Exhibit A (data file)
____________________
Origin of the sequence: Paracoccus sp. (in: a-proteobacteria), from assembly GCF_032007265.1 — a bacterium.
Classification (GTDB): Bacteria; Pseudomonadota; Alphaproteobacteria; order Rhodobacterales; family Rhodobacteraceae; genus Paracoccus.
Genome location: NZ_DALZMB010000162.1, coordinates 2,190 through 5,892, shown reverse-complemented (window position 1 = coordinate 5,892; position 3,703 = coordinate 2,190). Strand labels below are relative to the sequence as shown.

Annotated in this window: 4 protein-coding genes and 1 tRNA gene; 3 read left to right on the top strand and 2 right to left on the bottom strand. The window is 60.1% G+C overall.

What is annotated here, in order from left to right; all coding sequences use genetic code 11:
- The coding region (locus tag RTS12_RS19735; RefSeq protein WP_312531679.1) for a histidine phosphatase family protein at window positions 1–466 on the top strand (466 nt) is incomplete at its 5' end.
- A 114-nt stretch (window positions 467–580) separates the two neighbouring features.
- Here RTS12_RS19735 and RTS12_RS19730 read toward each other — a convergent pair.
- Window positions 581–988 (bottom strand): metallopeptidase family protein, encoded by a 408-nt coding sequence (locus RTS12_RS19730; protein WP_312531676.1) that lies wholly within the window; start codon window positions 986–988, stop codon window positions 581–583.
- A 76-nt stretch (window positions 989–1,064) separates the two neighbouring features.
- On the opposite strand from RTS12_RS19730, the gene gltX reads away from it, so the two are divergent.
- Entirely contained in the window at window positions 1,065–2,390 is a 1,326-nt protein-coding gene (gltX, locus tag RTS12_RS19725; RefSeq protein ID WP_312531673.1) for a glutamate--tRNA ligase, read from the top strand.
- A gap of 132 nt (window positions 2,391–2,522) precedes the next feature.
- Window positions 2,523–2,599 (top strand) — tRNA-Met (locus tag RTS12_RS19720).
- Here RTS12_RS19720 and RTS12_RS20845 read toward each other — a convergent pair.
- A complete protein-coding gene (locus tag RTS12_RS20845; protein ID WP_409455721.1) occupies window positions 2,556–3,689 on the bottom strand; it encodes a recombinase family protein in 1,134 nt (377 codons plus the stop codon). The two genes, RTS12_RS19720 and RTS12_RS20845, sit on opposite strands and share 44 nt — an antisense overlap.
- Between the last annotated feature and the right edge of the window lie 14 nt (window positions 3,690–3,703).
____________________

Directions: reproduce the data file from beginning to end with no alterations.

Origin of the sequence: Paracoccus sp. (in: a-proteobacteria), from assembly GCF_032007265.1 — a bacterium.
Classification (GTDB): Bacteria; Pseudomonadota; Alphaproteobacteria; order Rhodobacterales; family Rhodobacteraceae; genus Paracoccus.
Genome location: NZ_DALZMB010000162.1, coordinates 2,190 through 5,892, shown reverse-complemented (window position 1 = coordinate 5,892; position 3,703 = coordinate 2,190). Strand labels below are relative to the sequence as shown.

Annotated in this window: 4 protein-coding genes and 1 tRNA gene; 3 read left to right on the top strand and 2 right to left on the bottom strand. The window is 60.1% G+C overall.

What is annotated here, in order from left to right; all coding sequences use genetic code 11:
- The coding region (locus tag RTS12_RS19735; RefSeq protein WP_312531679.1) for a histidine phosphatase family protein at window positions 1–466 on the top strand (466 nt) is incomplete at its 5' end.
- A 114-nt stretch (window positions 467–580) separates the two neighbouring features.
- Here RTS12_RS19735 and RTS12_RS19730 read toward each other — a convergent pair.
- Window positions 581–988 (bottom strand): metallopeptidase family protein, encoded by a 408-nt coding sequence (locus RTS12_RS19730; protein WP_312531676.1) that lies wholly within the window; start codon window positions 986–988, stop codon window positions 581–583.
- A 76-nt stretch (window positions 989–1,064) separates the two neighbouring features.
- On the opposite strand from RTS12_RS19730, the gene gltX reads away from it, so the two are divergent.
- Entirely contained in the window at window positions 1,065–2,390 is a 1,326-nt protein-coding gene (gltX, locus tag RTS12_RS19725; RefSeq protein ID WP_312531673.1) for a glutamate--tRNA ligase, read from the top strand.
- A gap of 132 nt (window positions 2,391–2,522) precedes the next feature.
- Window positions 2,523–2,599 (top strand) — tRNA-Met (locus tag RTS12_RS19720).
- Here RTS12_RS19720 and RTS12_RS20845 read toward each other — a convergent pair.
- A complete protein-coding gene (locus tag RTS12_RS20845; protein ID WP_409455721.1) occupies window positions 2,556–3,689 on the bottom strand; it encodes a recombinase family protein in 1,134 nt (377 codons plus the stop codon). The two genes, RTS12_RS19720 and RTS12_RS20845, sit on opposite strands and share 44 nt — an antisense overlap.
- Between the last annotated feature and the right edge of the window lie 14 nt (window positions 3,690–3,703).